How to Handle Prejudice Without Destroying Your Self-Esteem
It tattoos a grotesque image on your mind, prejudice.
You’ll find it almost everywhere: from the commoner’s doorstep to the palace, the bureaucrat’s drawer to the presidency. The flames of prejudice have even licked some jury boxes and sacred pulpits into ashes.
What is a piece of wood before a raging inferno?
Since clients have forced dozes of this bitter pill down my throat in my photography business, I can see one from a mile, even without my telephoto lens.
Your appearance, surname, and gender are just three instruments with which people play the tune of prejudice. But how should you dance to this charmless piece of tune?
Some prejudices heave into sight from the first impression: be mindful of that trap
“All the world’s a stage, and all the men and women merely players.” William Shakespeare.
Every role you play, every action you take, every move you make on this stage, writes a chapter of your book. So don’t let people judge your book by the cover, but by the colorful contents from cover to cover.
I wish people stopped judging others by appearance. Oh, that people have more bites at the impression cherry. But until wishes become galloping horses, you have but one chance to strut your stuff, and you had better snatch it with a thunderous force.
Your hair cannot look like a two-year-old bird nest at an interview or even at a walk in the park. You cannot have garlic on your breath while you pitch your cost-cutting solution to a team of investors. Okay, you could get away with the latter on Zoom, but you get my point?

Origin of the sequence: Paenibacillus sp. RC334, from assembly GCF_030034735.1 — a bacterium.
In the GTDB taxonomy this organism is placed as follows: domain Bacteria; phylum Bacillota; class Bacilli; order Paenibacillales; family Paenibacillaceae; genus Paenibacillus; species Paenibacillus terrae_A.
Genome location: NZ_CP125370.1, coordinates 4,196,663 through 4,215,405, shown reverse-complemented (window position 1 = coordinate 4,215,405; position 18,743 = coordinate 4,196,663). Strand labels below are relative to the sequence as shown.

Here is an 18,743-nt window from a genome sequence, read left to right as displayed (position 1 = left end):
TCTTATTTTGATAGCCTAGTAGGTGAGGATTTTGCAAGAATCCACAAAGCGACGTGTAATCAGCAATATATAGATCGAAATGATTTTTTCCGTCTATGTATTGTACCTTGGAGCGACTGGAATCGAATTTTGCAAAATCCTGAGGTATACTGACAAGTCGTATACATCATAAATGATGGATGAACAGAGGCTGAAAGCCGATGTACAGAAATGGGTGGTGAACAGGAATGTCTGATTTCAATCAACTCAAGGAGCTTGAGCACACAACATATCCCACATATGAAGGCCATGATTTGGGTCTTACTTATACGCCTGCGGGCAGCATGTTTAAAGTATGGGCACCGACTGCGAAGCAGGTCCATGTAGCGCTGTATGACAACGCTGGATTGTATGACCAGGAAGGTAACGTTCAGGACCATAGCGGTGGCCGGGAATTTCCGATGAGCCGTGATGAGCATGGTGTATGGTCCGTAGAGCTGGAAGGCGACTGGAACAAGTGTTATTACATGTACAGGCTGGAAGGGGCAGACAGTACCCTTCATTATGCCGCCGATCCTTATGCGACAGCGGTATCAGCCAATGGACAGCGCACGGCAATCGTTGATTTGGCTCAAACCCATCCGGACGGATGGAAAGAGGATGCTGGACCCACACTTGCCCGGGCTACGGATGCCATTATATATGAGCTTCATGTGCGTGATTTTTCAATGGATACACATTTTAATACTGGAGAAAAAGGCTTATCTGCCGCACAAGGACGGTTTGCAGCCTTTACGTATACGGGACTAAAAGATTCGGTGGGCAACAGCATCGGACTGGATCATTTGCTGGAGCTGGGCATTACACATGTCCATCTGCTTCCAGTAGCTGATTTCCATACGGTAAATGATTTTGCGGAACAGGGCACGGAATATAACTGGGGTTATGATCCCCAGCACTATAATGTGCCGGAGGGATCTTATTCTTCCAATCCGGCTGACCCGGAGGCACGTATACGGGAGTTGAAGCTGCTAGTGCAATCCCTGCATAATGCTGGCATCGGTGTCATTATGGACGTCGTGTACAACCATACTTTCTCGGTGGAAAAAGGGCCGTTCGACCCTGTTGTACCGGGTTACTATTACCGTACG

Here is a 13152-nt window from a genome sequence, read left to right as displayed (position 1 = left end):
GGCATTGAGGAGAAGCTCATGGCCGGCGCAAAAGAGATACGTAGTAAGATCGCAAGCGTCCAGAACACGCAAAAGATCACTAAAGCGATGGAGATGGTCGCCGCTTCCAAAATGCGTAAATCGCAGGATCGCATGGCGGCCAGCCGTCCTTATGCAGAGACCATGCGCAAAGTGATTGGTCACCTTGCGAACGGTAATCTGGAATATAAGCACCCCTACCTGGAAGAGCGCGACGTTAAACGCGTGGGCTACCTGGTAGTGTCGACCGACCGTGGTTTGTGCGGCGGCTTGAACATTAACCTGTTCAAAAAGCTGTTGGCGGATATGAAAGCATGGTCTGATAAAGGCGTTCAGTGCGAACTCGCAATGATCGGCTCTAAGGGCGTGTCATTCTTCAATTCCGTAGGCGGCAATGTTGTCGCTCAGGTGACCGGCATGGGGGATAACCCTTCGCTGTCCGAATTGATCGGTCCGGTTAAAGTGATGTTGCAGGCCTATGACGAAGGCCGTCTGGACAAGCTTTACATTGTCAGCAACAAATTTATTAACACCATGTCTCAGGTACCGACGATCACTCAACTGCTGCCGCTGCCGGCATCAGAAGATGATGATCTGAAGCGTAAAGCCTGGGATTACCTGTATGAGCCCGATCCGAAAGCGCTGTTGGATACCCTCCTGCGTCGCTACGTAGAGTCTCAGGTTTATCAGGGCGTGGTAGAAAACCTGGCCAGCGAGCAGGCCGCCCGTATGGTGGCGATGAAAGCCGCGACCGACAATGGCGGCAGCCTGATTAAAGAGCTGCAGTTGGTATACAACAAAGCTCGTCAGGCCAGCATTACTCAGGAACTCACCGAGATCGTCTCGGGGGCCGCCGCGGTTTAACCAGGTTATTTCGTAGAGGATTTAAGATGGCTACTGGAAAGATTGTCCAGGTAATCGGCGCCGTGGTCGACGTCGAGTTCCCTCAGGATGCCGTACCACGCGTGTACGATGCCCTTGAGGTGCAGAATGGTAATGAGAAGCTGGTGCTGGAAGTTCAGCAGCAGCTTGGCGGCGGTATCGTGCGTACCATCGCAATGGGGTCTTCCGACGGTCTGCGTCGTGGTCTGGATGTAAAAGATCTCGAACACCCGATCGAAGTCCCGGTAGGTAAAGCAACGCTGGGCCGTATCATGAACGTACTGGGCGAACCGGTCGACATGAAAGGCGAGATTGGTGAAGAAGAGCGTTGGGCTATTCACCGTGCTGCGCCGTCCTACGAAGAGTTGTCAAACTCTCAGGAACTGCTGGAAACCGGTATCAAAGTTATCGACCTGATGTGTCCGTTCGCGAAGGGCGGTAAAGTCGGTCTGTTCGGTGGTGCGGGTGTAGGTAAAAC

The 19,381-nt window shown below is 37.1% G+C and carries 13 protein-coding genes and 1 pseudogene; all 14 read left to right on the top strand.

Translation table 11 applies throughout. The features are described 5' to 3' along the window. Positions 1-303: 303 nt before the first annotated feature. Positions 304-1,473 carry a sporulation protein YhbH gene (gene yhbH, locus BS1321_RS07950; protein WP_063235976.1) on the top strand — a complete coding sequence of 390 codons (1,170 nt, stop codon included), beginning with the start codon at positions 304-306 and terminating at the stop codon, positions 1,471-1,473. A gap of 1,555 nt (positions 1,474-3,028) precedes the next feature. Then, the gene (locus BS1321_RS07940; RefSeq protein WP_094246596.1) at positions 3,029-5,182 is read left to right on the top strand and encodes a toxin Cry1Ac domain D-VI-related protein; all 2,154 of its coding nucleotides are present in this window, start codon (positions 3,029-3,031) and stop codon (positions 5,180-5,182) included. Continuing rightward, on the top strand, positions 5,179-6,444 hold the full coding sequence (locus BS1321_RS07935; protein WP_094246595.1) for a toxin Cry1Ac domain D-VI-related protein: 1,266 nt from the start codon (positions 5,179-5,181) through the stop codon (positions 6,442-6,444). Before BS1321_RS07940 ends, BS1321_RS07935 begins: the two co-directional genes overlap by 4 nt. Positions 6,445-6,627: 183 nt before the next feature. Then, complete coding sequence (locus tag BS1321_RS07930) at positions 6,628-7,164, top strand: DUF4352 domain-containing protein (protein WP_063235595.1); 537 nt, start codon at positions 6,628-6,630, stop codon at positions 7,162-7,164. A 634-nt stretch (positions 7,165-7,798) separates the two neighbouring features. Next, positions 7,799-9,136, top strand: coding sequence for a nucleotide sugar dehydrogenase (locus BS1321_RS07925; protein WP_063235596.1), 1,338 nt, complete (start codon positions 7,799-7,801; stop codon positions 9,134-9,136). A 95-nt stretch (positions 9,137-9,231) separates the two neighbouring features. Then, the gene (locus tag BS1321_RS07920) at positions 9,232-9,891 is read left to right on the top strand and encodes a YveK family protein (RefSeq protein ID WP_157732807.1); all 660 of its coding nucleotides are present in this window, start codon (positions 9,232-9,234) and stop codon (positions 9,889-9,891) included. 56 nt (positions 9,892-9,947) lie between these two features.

One Monday morning, I went to renew my expiring Visa card at the bank. Half an hour later, a gentleman in a torn Manchester United jersey over a pair of faded denim shorts and running boots stormed into the banking hall, a trail of mud chasing his footsteps from the entrance to the counter he embraced.
Even better, the blazing yellow Mohawk he spotted gave him a distinct look, but one that attracted too many curious stares.
Maybe he had dressed for a role in a movie, or he was only living life on his terms, but with the lady to his right gripping her phone firmer, he made it too easy for people to paint a fitting image with his colorful appearance.
Not only did he leave some pieces of paper on the counter in his 15-minute cameo, he also bequeathed the idea for this post to me. He may be a great guy, but few people would be asking him for directions to the nearest atm.
You can’t always be in a shiny three-piece suit, but your sartorial choices could be better than the looks of someone baptized with a mixture of Coca-Cola and mud.
It’s not a conspiracy against you.
I can’t say I know how it felt when you were on the wrong end of a bias. If only that attractive girl had looked beyond your appearance. If only your boss understood the battles you were fighting to keep your head above the waters of despair.
The list is endless.
But when you settle on the fact that prejudices are one of the vices that must die a slow, painful death, you’ll realize the world is not out to exterminate you. Don’t consign every unfavorable decision to the bin of bias.
People make up their minds based on different reasons: from the understandable to the unreasonable, the unthinkable to the unpardonable.
Settle that fact today, and start taking a different view on peoples’ prejudices against you. They may be wrong or not. But not everyone is out to smother your burning passion with a cold bias blanket.